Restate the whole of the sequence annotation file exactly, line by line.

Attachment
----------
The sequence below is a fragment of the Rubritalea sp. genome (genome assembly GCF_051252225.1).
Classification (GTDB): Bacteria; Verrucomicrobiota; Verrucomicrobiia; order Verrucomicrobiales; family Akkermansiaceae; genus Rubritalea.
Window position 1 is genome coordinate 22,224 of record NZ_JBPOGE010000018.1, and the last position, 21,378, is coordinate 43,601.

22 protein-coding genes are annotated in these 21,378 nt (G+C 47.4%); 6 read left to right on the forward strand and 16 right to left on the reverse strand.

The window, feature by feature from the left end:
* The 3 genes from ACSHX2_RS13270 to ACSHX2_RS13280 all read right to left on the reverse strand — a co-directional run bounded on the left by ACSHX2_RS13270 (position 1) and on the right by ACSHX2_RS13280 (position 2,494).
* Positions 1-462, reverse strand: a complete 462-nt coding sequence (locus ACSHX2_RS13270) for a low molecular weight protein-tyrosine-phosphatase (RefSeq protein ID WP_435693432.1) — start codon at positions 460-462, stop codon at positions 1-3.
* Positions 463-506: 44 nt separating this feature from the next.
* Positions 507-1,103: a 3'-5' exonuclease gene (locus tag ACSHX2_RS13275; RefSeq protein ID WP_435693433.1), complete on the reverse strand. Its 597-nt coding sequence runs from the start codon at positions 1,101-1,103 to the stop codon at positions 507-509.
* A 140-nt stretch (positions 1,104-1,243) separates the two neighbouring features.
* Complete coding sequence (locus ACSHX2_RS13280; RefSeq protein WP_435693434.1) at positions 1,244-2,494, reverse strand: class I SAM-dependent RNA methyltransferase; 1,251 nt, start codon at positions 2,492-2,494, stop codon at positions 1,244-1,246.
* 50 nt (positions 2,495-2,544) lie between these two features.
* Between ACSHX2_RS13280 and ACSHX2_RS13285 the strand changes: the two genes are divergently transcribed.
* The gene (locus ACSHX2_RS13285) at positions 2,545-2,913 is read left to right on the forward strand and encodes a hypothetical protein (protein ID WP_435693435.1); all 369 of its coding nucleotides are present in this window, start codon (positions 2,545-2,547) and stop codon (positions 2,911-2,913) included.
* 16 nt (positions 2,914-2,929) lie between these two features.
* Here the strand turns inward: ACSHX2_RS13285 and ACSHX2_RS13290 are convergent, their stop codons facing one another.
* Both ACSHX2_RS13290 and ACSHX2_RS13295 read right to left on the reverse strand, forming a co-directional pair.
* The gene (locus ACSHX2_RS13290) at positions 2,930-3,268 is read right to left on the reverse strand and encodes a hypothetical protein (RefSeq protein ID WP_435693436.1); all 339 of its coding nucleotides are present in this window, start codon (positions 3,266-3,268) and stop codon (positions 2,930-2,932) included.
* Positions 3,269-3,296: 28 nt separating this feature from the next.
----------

The sequence below is a fragment of the Rubritalea sp. genome (genome assembly GCF_051252225.1).
Classification (GTDB): Bacteria; Verrucomicrobiota; Verrucomicrobiia; order Verrucomicrobiales; family Akkermansiaceae; genus Rubritalea.
Window position 1 is genome coordinate 22,224 of record NZ_JBPOGE010000018.1, and the last position, 21,378, is coordinate 43,601.

22 protein-coding genes are annotated in these 21,378 nt (G+C 47.4%); 6 read left to right on the forward strand and 16 right to left on the reverse strand.

The window, feature by feature from the left end:
* The 3 genes from ACSHX2_RS13270 to ACSHX2_RS13280 all read right to left on the reverse strand — a co-directional run bounded on the left by ACSHX2_RS13270 (position 1) and on the right by ACSHX2_RS13280 (position 2,494).
* Positions 1-462, reverse strand: a complete 462-nt coding sequence (locus ACSHX2_RS13270) for a low molecular weight protein-tyrosine-phosphatase (RefSeq protein ID WP_435693432.1) — start codon at positions 460-462, stop codon at positions 1-3.
* Positions 463-506: 44 nt separating this feature from the next.
* Positions 507-1,103: a 3'-5' exonuclease gene (locus tag ACSHX2_RS13275; RefSeq protein ID WP_435693433.1), complete on the reverse strand. Its 597-nt coding sequence runs from the start codon at positions 1,101-1,103 to the stop codon at positions 507-509.
* A 140-nt stretch (positions 1,104-1,243) separates the two neighbouring features.
* Complete coding sequence (locus ACSHX2_RS13280; RefSeq protein WP_435693434.1) at positions 1,244-2,494, reverse strand: class I SAM-dependent RNA methyltransferase; 1,251 nt, start codon at positions 2,492-2,494, stop codon at positions 1,244-1,246.
* 50 nt (positions 2,495-2,544) lie between these two features.
* Between ACSHX2_RS13280 and ACSHX2_RS13285 the strand changes: the two genes are divergently transcribed.
* The gene (locus ACSHX2_RS13285) at positions 2,545-2,913 is read left to right on the forward strand and encodes a hypothetical protein (protein ID WP_435693435.1); all 369 of its coding nucleotides are present in this window, start codon (positions 2,545-2,547) and stop codon (positions 2,911-2,913) included.
* 16 nt (positions 2,914-2,929) lie between these two features.
* Here the strand turns inward: ACSHX2_RS13285 and ACSHX2_RS13290 are convergent, their stop codons facing one another.
* Both ACSHX2_RS13290 and ACSHX2_RS13295 read right to left on the reverse strand, forming a co-directional pair.
* The gene (locus ACSHX2_RS13290) at positions 2,930-3,268 is read right to left on the reverse strand and encodes a hypothetical protein (RefSeq protein ID WP_435693436.1); all 339 of its coding nucleotides are present in this window, start codon (positions 3,266-3,268) and stop codon (positions 2,930-2,932) included.
* Positions 3,269-3,296: 28 nt separating this feature from the next.